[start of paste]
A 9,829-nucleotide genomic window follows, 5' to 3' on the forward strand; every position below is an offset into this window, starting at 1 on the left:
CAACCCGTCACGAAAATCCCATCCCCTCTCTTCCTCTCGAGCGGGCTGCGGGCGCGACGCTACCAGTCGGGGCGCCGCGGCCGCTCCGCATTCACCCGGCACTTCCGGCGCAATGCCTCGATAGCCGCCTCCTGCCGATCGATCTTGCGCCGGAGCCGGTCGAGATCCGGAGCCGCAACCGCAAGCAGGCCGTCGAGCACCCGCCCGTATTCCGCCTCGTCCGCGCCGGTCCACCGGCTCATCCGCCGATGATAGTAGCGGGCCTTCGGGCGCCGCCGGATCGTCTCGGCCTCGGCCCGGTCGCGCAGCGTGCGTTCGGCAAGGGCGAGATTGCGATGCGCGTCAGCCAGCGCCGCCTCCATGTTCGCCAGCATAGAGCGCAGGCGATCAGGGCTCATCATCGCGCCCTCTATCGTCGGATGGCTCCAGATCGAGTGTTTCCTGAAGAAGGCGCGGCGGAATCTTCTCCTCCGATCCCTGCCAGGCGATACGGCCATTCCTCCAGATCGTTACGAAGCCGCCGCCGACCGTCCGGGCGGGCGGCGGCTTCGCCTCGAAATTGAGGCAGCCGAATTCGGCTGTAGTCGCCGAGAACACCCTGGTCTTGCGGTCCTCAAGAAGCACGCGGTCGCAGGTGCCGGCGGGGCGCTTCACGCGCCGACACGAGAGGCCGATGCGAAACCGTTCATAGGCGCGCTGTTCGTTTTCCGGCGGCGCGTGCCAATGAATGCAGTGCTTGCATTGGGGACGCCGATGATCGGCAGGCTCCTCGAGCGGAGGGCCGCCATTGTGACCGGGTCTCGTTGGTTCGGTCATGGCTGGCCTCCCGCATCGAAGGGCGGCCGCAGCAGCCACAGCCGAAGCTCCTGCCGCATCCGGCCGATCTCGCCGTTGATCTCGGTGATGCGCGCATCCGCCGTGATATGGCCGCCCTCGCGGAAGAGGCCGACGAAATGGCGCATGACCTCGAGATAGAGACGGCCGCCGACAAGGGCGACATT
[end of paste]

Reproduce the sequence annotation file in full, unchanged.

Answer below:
A 9,829-nucleotide genomic window follows, 5' to 3' on the forward strand; every position below is an offset into this window, starting at 1 on the left:
CAACCCGTCACGAAAATCCCATCCCCTCTCTTCCTCTCGAGCGGGCTGCGGGCGCGACGCTACCAGTCGGGGCGCCGCGGCCGCTCCGCATTCACCCGGCACTTCCGGCGCAATGCCTCGATAGCCGCCTCCTGCCGATCGATCTTGCGCCGGAGCCGGTCGAGATCCGGAGCCGCAACCGCAAGCAGGCCGTCGAGCACCCGCCCGTATTCCGCCTCGTCCGCGCCGGTCCACCGGCTCATCCGCCGATGATAGTAGCGGGCCTTCGGGCGCCGCCGGATCGTCTCGGCCTCGGCCCGGTCGCGCAGCGTGCGTTCGGCAAGGGCGAGATTGCGATGCGCGTCAGCCAGCGCCGCCTCCATGTTCGCCAGCATAGAGCGCAGGCGATCAGGGCTCATCATCGCGCCCTCTATCGTCGGATGGCTCCAGATCGAGTGTTTCCTGAAGAAGGCGCGGCGGAATCTTCTCCTCCGATCCCTGCCAGGCGATACGGCCATTCCTCCAGATCGTTACGAAGCCGCCGCCGACCGTCCGGGCGGGCGGCGGCTTCGCCTCGAAATTGAGGCAGCCGAATTCGGCTGTAGTCGCCGAGAACACCCTGGTCTTGCGGTCCTCAAGAAGCACGCGGTCGCAGGTGCCGGCGGGGCGCTTCACGCGCCGACACGAGAGGCCGATGCGAAACCGTTCATAGGCGCGCTGTTCGTTTTCCGGCGGCGCGTGCCAATGAATGCAGTGCTTGCATTGGGGACGCCGATGATCGGCAGGCTCCTCGAGCGGAGGGCCGCCATTGTGACCGGGTCTCGTTGGTTCGGTCATGGCTGGCCTCCCGCATCGAAGGGCGGCCGCAGCAGCCACAGCCGAAGCTCCTGCCGCATCCGGCCGATCTCGCCGTTGATCTCGGTGATGCGCGCATCCGCCGTGATATGGCCGCCCTCGCGGAAGAGGCCGACGAAATGGCGCATGACCTCGAGATAGAGACGGCCGCCGACAAGGGCGACATT